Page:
6. LK says:

    I love your list. You did great. And next year is a whole new start!

    P.S. I felt the same way, about not getting the reading I wanted done. Plus, I lost my list of books I was reading when I messed up my blog template. On to 2008!

  7. Andi says:

    A delightful year-end review! I’m not familiar with the Francine Prose novel you mentioned, but I’ll check it out since I enjoyed Blue Angel so much when I read it.

  8. Carl V. says:

    So glad to get a comment from someone who has read Brief History of the Dead. I certainly agree with your assessment of its being the ‘most intriguing’ book. It is that. I sit here feeling blown away by the experience of reading it despite the flawed ending. I only wish the ending hadn’t been a let down as it would be an even more incredible book!

  9. Pingback: Stainless Steel Droppings » The Comprehensive 2007 Year In Review

  10. Carl V. says:

    Fortunately I rarely pick up books that I end up not liking…that probably says more about my lack of daring in my reading than anything, but this year I was surprised to find three books to be disappointing and all three were from authors who I know have other very good books. Thankfully all three were mercifully short.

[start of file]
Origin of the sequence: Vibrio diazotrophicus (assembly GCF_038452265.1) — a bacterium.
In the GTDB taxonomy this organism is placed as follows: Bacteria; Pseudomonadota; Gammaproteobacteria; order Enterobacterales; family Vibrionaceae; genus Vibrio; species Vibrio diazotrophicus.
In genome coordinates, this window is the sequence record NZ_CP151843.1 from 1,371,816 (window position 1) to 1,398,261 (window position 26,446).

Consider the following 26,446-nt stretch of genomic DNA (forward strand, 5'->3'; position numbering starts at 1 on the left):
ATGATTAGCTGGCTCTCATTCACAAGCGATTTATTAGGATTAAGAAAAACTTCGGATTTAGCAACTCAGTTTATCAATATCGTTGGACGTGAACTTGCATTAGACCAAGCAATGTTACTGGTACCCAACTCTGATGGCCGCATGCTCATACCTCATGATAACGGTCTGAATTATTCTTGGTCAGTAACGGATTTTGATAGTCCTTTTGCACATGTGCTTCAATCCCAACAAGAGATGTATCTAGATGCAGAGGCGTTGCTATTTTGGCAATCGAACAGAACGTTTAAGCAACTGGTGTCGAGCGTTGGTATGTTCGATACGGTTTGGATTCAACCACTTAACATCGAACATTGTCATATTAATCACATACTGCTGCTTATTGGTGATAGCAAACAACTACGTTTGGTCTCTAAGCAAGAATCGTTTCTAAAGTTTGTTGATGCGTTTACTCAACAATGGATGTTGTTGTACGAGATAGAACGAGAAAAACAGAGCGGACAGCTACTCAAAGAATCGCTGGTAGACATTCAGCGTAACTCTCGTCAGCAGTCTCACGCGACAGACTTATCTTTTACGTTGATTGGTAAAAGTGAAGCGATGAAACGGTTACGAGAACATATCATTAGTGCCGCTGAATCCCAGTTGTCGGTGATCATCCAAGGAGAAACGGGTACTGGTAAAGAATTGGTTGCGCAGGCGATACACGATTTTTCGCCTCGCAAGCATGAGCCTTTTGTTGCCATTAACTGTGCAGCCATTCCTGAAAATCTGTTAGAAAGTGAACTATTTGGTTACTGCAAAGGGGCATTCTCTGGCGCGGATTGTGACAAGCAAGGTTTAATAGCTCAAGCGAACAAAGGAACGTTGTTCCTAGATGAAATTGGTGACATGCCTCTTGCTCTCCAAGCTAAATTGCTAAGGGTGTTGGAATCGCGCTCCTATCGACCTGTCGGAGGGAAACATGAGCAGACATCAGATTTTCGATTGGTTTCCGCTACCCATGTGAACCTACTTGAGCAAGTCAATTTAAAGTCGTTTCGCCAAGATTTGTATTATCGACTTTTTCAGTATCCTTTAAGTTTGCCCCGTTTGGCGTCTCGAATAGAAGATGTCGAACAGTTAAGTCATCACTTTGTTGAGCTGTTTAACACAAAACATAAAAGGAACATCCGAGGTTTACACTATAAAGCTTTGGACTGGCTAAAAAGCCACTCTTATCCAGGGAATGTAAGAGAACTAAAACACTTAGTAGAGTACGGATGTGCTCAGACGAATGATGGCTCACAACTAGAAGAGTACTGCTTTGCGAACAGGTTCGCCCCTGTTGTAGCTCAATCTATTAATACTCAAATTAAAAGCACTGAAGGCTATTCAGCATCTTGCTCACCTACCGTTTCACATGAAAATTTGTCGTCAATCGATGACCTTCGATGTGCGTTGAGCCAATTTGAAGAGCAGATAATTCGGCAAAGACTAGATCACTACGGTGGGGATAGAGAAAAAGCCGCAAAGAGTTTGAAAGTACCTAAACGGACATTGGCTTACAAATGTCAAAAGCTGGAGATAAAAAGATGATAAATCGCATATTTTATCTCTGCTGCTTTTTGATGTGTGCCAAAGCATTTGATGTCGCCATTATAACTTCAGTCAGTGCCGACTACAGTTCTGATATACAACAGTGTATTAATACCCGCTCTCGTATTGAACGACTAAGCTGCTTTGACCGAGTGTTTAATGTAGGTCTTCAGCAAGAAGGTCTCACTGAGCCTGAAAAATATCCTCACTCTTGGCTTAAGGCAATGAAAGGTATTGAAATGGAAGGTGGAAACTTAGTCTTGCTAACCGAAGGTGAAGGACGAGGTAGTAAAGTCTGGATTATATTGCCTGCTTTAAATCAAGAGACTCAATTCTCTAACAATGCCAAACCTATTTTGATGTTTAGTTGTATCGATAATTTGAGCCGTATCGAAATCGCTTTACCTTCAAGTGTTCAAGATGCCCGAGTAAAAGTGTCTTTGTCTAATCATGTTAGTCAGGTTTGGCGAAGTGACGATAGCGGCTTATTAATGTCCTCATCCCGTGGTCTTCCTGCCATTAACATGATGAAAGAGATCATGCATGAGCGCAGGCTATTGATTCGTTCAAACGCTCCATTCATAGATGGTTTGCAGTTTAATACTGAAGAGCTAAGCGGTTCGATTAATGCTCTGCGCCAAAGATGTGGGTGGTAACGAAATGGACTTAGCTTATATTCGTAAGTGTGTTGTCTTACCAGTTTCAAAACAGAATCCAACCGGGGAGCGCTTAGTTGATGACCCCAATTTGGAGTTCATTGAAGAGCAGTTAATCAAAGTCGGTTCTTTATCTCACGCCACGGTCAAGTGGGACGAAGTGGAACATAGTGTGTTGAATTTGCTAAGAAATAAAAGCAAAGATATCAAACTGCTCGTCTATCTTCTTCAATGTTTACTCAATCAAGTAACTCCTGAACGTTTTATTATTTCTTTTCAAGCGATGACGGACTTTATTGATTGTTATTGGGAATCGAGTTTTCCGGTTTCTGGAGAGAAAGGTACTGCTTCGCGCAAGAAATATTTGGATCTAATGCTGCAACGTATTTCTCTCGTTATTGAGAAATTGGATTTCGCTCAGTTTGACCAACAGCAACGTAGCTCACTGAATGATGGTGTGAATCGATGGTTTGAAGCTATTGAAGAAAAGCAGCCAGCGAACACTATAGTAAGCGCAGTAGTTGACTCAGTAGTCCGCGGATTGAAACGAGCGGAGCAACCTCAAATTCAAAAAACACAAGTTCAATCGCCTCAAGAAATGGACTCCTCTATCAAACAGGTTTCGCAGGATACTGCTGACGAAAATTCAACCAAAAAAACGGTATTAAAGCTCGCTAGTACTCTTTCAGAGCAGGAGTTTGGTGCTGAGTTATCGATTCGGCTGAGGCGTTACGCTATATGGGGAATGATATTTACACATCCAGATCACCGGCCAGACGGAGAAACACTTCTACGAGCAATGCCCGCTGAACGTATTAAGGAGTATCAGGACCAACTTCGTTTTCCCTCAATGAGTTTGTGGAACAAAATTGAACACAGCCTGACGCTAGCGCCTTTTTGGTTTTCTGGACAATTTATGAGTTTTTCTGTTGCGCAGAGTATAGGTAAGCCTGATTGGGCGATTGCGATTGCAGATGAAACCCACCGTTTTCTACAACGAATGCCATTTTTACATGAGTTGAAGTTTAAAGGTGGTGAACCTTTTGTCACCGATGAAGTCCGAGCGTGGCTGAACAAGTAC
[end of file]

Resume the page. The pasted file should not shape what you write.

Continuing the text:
I love the title comments introducing each of your books, quite fun.

    I’ve used the word ‘delightful’ a few times this year. Yes, indeed I have.

    I definitely agree with The Brief History of the Dead being one of the most intriguing books of the year. I’m still thinking about that one!

  11. Pingback: Some Books I Read in 2007 « Make Tea Not War

  12. litlove says:

    However did I miss this post the first time around? Wonderful selection, Courtney, and I’m SO glad you enjoyed the Vickers. I’ll be bookmarking this and returning to it for further reading ideas in 2008!

Leave a Reply

Fill in your details below or click an icon to log in:

WordPress.com Logo

You are commenting using your WordPress.com account. Log Out /  Change )

Twitter picture

You are commenting using your Twitter account. Log Out /  Change )

Facebook photo

You are commenting using your Facebook account. Log Out /  Change )

Connecting to %s